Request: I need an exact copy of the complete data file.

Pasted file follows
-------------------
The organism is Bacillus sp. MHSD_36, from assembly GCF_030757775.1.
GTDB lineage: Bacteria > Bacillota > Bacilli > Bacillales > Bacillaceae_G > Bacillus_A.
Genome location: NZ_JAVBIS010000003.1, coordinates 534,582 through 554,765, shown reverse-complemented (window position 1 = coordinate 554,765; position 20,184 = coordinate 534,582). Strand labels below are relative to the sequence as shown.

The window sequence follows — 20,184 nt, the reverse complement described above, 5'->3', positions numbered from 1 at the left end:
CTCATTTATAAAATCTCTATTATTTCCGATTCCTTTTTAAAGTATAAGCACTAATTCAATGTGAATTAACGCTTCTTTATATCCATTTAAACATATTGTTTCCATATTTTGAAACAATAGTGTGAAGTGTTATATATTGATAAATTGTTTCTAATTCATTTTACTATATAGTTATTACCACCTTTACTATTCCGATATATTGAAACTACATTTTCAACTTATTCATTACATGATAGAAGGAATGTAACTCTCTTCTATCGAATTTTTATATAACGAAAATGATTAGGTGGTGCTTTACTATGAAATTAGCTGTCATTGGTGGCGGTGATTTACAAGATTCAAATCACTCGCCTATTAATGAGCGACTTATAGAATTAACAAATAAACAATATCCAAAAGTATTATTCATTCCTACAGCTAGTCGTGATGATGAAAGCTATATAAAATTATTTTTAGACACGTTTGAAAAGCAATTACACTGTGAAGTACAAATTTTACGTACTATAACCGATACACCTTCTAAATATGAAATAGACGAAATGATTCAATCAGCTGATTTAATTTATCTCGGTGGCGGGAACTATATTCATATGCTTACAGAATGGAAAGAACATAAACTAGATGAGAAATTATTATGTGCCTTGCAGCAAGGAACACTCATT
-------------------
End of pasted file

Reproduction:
The organism is Bacillus sp. MHSD_36, from assembly GCF_030757775.1.
GTDB lineage: Bacteria > Bacillota > Bacilli > Bacillales > Bacillaceae_G > Bacillus_A.
Genome location: NZ_JAVBIS010000003.1, coordinates 534,582 through 554,765, shown reverse-complemented (window position 1 = coordinate 554,765; position 20,184 = coordinate 534,582). Strand labels below are relative to the sequence as shown.

The window sequence follows — 20,184 nt, the reverse complement described above, 5'->3', positions numbered from 1 at the left end:
CTCATTTATAAAATCTCTATTATTTCCGATTCCTTTTTAAAGTATAAGCACTAATTCAATGTGAATTAACGCTTCTTTATATCCATTTAAACATATTGTTTCCATATTTTGAAACAATAGTGTGAAGTGTTATATATTGATAAATTGTTTCTAATTCATTTTACTATATAGTTATTACCACCTTTACTATTCCGATATATTGAAACTACATTTTCAACTTATTCATTACATGATAGAAGGAATGTAACTCTCTTCTATCGAATTTTTATATAACGAAAATGATTAGGTGGTGCTTTACTATGAAATTAGCTGTCATTGGTGGCGGTGATTTACAAGATTCAAATCACTCGCCTATTAATGAGCGACTTATAGAATTAACAAATAAACAATATCCAAAAGTATTATTCATTCCTACAGCTAGTCGTGATGATGAAAGCTATATAAAATTATTTTTAGACACGTTTGAAAAGCAATTACACTGTGAAGTACAAATTTTACGTACTATAACCGATACACCTTCTAAATATGAAATAGACGAAATGATTCAATCAGCTGATTTAATTTATCTCGGTGGCGGGAACTATATTCATATGCTTACAGAATGGAAAGAACATAAACTAGATGAGAAATTATTATGTGCCTTGCAGCAAGGAACACTCATT